Another compelling possibility was that he was trying very hard to get my attention through his resistance. I saw, as I clung tenaciously to my to-do list, that it was hard indeed to get through to me. Could I really let go of my to-do list? What would happen if I did?
These questions flew around in my mind unresolved, like birds looking for a place to roost, until two night ago, when Nathan asked me to play ball with him. We had just been for a pleasant walk with the dog together. Believing I had checked the Mom-and-Nathan-time box, I had been looking forward to tidying up the kitchen and starting dinner. (Bizarre, isn’t it, the things we grown ups looks forward to?) But now here he was in the kitchen with me – he can see I’ve already started my work – asking me if I can toss the ball around in the way he’s doing: toss up with one hand, repeat with the other hand, back and forth four times between hands, and – for the finale! – between the legs catching with both hands above the head! “Betcha can’t do that, Mom!”
I look at him incredulously, as if to say, “You seriously expect me to interrupt my important work for ball tricks?” What comes out, in a whiney voice and with a slight stomping of the feet, is: “Nathan! I just want to do these dishes and then I’ll toss the stupid ball!” That’s when I feel those questions resolve themselves into insight; the birds find their roost. I could see myself modeling resistance and teaching Nathan that he had to disrupt my agenda in any way he could in order to get my attention. I was habitually so focused on the next thing that I was blind to what was in front of me: my child, asking to be with me, in this moment.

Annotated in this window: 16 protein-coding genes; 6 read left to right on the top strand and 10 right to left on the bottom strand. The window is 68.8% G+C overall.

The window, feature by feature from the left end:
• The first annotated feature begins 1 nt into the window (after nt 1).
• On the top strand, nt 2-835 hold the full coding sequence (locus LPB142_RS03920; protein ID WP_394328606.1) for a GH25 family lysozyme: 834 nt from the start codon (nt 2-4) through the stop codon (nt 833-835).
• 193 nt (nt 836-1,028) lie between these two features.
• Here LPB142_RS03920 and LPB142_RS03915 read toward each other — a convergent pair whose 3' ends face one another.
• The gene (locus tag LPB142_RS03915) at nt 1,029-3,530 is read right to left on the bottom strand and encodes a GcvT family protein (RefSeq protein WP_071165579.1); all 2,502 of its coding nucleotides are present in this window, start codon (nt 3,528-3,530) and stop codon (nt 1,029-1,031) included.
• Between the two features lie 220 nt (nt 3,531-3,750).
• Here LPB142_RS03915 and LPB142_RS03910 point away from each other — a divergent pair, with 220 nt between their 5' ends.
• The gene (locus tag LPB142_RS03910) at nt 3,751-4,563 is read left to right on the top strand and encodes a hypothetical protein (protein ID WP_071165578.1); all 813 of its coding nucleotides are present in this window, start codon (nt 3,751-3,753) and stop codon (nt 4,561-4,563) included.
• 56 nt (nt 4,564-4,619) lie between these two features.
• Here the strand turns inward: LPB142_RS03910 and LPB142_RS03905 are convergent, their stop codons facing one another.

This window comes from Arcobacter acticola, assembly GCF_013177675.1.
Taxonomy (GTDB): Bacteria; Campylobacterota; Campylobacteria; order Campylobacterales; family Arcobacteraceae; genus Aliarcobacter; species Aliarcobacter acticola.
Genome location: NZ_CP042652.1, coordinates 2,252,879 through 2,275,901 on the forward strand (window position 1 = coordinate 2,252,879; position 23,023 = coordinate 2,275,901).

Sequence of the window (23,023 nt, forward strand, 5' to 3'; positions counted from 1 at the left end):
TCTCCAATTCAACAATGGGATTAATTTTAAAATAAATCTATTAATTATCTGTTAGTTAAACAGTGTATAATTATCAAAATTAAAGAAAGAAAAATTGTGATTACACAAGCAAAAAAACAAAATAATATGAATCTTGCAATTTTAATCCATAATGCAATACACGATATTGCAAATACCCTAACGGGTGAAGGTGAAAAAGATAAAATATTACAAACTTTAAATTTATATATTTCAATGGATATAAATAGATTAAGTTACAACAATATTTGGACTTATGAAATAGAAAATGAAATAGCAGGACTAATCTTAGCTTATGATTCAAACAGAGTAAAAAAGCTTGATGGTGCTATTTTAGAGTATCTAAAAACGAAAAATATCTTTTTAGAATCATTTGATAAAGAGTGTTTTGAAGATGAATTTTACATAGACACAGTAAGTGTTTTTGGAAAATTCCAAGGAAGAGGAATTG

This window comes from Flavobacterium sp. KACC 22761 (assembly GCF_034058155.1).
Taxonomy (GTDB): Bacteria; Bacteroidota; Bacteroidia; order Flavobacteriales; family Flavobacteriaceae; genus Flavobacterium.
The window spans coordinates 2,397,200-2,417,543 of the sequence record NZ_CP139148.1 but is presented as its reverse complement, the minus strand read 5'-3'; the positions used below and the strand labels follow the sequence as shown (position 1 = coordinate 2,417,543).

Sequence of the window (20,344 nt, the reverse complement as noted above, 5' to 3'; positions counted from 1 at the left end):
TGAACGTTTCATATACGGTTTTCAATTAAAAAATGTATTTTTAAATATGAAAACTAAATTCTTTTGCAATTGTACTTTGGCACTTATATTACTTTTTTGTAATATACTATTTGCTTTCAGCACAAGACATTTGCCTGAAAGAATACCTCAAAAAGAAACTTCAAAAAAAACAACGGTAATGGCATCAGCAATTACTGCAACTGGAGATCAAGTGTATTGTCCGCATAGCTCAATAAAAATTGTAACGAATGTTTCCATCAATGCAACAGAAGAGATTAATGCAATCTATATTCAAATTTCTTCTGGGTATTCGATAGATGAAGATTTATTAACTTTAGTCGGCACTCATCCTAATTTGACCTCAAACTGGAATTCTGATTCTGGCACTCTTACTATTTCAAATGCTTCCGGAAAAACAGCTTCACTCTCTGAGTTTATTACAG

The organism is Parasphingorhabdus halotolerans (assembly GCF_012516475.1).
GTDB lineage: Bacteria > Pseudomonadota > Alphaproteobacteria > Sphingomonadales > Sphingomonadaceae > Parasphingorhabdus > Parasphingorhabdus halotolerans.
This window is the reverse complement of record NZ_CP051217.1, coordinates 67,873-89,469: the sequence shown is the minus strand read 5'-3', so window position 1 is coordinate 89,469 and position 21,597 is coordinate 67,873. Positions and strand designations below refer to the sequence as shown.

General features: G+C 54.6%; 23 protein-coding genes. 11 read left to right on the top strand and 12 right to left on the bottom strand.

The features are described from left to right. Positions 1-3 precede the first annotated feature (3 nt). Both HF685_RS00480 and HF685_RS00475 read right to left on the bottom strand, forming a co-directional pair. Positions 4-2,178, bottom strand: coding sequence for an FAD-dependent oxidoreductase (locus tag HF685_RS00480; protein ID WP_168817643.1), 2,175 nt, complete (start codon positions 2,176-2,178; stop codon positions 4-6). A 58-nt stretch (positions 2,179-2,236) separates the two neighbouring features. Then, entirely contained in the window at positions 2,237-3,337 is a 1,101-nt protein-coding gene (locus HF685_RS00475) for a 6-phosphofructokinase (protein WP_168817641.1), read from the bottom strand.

I immediately close up the dishwasher and do the trick for him, with my whole heart, like there’s nothing more I’d rather do, because at this moment there really isn’t. The dishes didn’t explode, and neither did I. Dinner waited an extra three minutes to be started, and we still all got fed that night. We even got to bed on time. Best of all, Nathan and I had a moment fully in the present with one another, and it felt really good.
My “Say Yes” campaign was meant for him, but I feel I got just as much out of it. He, I think, learned that I was trustworthy: I would listen to him, and he mattered to me, so he didn’t have to be troublesome anymore. Since the moment he finally got through to me in the kitchen, I am happy to report that for two days running he has done his homework and gotten ready for bed without even a single prompt from me. As for me, I became aware of how out-of-balance my life had drifted: all head, no heart; all work, no play; all control, no flow. I learned that I could trust my son, that he was someone worth listening to. I hope I learn these lessons for a little bit longer this time! Chances are, though, I will backslide, slip into old habits. Lucky for me I’ve got Nathan to bring me back home.